We’re in the grip of an ideology that refuses to see the truth. Many proponents of transgenderism try to shut down debate by labeling their opponents “bigots.”
Many businesses and organizations are siding with transgender advocates. Some are probably doing it out of pressure. But others — like the pharmaceutical and medical industries — have another compelling reason for supporting transgenderism: money.
Yes, transgenderism currently provides a lucrative flow of cash for the medical field. Here’s how.
Gender transitioning carries a heavy price tag.
“Medical care” for transgendered individuals is now a multimillion-dollar industry. Soon it may be in the billions.
Let’s say a man wants to transition to a woman. What process does he go through? He’d have his testes removed — basically, castration — and his body wouldn’t naturally produce testosterone anymore.
Five years later, he may regret this decision. He would then become a lifetime patient, continuously receiving testosterone to feel like a normal man again.
But if he wants to continue being “female,” he’s going to need testosterone blockers and estrogen supplements.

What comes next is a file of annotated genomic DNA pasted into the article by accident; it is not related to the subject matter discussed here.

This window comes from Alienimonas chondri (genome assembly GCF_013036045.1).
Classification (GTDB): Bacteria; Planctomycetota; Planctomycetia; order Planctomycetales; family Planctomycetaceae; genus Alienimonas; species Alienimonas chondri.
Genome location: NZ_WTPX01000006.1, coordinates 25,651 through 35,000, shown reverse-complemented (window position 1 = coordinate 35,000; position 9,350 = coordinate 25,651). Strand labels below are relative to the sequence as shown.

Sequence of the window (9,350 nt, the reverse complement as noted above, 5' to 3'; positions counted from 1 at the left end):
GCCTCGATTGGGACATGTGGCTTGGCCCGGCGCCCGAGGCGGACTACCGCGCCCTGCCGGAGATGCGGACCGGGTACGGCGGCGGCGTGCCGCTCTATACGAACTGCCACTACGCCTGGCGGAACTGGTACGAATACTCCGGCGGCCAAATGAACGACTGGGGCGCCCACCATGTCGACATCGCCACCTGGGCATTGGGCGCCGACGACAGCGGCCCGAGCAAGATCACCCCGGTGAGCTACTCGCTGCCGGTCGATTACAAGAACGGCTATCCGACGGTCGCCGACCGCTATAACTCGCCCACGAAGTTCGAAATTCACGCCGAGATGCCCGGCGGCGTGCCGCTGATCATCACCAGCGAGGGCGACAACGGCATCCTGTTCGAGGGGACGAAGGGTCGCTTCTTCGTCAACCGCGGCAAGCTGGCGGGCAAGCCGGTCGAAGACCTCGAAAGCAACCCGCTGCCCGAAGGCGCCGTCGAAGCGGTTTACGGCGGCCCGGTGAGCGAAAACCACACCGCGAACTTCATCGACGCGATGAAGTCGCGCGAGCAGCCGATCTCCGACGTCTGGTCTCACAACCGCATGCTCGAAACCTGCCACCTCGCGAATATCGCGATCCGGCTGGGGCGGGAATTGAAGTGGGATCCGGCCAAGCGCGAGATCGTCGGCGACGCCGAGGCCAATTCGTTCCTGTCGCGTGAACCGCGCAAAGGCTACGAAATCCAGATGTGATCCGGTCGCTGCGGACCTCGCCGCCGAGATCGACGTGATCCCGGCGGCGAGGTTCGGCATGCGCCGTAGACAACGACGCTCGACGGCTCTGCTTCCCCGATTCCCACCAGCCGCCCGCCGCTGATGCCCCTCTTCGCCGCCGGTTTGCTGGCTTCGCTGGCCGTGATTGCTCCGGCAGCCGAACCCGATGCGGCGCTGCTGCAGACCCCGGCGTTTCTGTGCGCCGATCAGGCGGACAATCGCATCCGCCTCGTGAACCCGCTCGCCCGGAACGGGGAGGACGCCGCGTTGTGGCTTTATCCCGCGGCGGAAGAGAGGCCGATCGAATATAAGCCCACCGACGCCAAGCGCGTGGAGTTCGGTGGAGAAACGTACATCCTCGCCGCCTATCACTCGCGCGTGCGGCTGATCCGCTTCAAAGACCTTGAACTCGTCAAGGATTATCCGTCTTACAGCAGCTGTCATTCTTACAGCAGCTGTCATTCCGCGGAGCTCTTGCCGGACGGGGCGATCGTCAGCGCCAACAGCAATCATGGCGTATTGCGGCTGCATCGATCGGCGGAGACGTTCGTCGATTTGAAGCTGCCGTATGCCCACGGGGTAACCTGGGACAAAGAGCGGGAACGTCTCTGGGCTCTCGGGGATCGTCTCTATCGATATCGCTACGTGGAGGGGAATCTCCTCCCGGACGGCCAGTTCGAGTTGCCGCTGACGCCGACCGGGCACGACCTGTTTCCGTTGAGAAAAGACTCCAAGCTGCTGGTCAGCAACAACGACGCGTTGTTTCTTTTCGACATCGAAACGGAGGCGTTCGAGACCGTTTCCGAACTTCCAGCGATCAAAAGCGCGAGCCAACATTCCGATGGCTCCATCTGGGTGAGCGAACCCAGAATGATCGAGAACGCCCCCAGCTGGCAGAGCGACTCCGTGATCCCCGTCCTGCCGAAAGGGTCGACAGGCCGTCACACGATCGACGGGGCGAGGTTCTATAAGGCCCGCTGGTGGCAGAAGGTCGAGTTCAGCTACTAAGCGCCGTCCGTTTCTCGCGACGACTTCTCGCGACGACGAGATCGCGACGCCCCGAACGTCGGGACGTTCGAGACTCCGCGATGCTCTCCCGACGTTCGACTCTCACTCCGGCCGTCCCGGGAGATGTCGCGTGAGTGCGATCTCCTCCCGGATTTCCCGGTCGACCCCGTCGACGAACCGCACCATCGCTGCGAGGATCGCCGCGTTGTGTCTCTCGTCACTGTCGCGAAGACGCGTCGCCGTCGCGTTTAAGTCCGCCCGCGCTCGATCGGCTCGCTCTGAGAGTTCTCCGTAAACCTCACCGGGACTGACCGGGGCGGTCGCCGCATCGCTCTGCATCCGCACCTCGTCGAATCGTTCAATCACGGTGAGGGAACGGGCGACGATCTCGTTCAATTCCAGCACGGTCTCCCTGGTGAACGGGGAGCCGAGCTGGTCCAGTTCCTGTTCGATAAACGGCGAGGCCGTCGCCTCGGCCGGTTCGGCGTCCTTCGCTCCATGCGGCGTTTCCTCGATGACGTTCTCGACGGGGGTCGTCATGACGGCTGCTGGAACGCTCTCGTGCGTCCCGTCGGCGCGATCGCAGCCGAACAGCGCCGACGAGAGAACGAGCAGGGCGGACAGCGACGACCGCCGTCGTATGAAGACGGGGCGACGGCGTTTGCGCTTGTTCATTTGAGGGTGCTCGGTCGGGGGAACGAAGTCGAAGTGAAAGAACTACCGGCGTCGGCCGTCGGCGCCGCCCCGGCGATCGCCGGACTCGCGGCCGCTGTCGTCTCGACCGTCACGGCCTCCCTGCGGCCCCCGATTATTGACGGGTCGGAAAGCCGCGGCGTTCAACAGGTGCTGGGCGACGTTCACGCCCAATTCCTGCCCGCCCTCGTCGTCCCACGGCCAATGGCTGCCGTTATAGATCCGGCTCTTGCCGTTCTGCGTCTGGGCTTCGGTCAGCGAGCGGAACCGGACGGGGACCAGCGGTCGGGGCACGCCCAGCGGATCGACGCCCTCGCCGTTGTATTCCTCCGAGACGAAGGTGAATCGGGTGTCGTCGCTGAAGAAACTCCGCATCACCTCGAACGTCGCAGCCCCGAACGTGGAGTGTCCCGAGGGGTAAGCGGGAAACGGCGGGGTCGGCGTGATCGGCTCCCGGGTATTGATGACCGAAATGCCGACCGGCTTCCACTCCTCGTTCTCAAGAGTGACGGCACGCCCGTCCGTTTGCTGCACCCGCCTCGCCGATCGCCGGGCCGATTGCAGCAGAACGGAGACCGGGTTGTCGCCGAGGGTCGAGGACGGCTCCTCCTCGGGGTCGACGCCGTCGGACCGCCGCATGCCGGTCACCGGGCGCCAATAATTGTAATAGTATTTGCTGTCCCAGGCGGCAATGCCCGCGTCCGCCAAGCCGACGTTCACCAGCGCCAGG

In both cases, he’s looking at lifelong medical care, which carries a heavy price tag. Medical and pharmaceutical professionals get to line their pockets with lifetime payments from this one man.
If a woman wants to have a phalloplasty (construction of a penis), that surgery can cost anywhere from $40,000 to $100,000. Typically, the first surgery is not successful, so more are required — sometimes surpassing a dozen!
We should feel compassion for people who undergo these horrific procedures. They must be experiencing an incredible amount of suffering if they’re being driven to endure surgery after surgery, hormone treatment after hormone treatment.
The medical world, on the other hand, has an incentive (now) to side with the transgender agenda. Let’s stop pretending they’re all in it to support human rights. Many are in it for the money. Simple as that.
But they will also listen to their shareholders. The lawsuits have started flooding in, and they are increasing in number. The investors are starting to wonder where the tipping point is.
The medical field will continue to follow the money. But they may soon be shocked to find that the lawsuits outweigh the money they glean by making their drugs and performing their surgeries.
Maybe, then, sense will return to them. We can only hope and pray.